This is the fifth interview in Chapter 2 in my new book, Designing Media
Fred Deakin, Nat Hunter and Alex Maclean, July 2008
Fred, Nat and Alex are partners in Airside, a London-based creative design agency, with a fluent approach to using multiple media platforms. Fred Deakin is both a musician and a designer. He brings a rich combination of media to the support of his band Lemon Jelly. Nat Hunter thrives on developing algorithms and communication design; she relaxes by knitting Stitches. Alex Maclean combines a flair for animation with a whimsical wit. I recorded my interview with them on a warm July afternoon in 2008 at their offices in London. They are located on three floors of an old brick row house on a busy street in Islington, so the interview was interrupted by vibrations in the structure whenever a heavy truck went by outside, as well as a thunderstorm with dark clouds and dramatic lightning flashes, visible across the rooftops from the top floor.
A visit to the Airside Web site is the best way to form an impression of the creativity and humor of their output and slightly subversive charm. They agree with Blixa that a new media format for music will evolve that embraces the functionality of the digital age, but when it comes to designing in old media or new media, they don’t see any difference at all. They think that design has always been about problem solving, and exploring, and about having fun with it. As Charles Eames put it so succinctly, “Design is a method of action,” whatever the media or disciplines. They focus on people, and the subjective qualities of design solutions, saying, “We are interested in how to make someone feel something; how to make someone react; how to create an emotional response. With all interaction, whatever the media that you’re interacting in, you’ve got to remove as many barriers as possible, because everyone’s got too much on. You’ve got to make it as easy and as intuitive as you can.”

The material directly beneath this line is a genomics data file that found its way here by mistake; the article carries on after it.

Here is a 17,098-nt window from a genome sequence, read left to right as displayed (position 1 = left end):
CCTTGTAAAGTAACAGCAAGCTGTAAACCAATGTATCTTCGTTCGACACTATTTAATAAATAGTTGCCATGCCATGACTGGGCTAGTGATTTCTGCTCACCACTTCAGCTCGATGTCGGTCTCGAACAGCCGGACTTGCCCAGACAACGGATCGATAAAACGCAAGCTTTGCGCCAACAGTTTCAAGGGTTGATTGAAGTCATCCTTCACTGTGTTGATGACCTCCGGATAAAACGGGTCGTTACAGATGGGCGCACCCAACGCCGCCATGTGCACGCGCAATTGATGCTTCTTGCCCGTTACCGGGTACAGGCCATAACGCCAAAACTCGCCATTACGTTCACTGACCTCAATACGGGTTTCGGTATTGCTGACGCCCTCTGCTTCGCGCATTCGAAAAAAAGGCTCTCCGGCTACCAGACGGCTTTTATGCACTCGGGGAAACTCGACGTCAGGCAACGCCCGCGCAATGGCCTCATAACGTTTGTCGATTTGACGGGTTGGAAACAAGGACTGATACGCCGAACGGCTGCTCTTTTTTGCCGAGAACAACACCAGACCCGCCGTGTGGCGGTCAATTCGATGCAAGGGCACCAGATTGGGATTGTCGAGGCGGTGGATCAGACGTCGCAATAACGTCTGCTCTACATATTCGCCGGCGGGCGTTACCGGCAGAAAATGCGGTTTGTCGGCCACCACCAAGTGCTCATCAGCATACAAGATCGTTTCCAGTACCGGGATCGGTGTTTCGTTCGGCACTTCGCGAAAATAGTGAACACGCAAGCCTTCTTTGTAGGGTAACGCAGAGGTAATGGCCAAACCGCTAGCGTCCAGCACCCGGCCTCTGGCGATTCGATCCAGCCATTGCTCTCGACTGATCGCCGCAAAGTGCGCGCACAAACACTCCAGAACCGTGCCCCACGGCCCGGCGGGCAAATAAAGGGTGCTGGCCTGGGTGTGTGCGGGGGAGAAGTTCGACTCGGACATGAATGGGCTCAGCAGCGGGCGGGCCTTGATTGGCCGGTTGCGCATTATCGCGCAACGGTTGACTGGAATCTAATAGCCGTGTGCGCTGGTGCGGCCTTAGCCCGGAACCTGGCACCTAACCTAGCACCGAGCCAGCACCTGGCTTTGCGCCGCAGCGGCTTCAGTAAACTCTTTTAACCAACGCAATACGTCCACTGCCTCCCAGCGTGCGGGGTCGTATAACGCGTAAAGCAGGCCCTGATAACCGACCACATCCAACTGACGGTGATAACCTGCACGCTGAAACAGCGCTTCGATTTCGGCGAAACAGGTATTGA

Creativity in one medium can be supplemented by linked designs in other, so more serious underlying philosophies can be supported with a light touch and engaging style. For example, when Airside was commissioned to create two short films for Al Gore to illustrate climate change issues, they avoided getting preachy. They looked for entertaining ways to persuade people to change their behavior. They made two films featuring cartoon characters and silly scenes that came across as pure entertainment, proving the value of “entertainment first, message later.” Thank you, Alex, Fred, and Nat for your contribution as entertainers, with the meaningful messages there as well.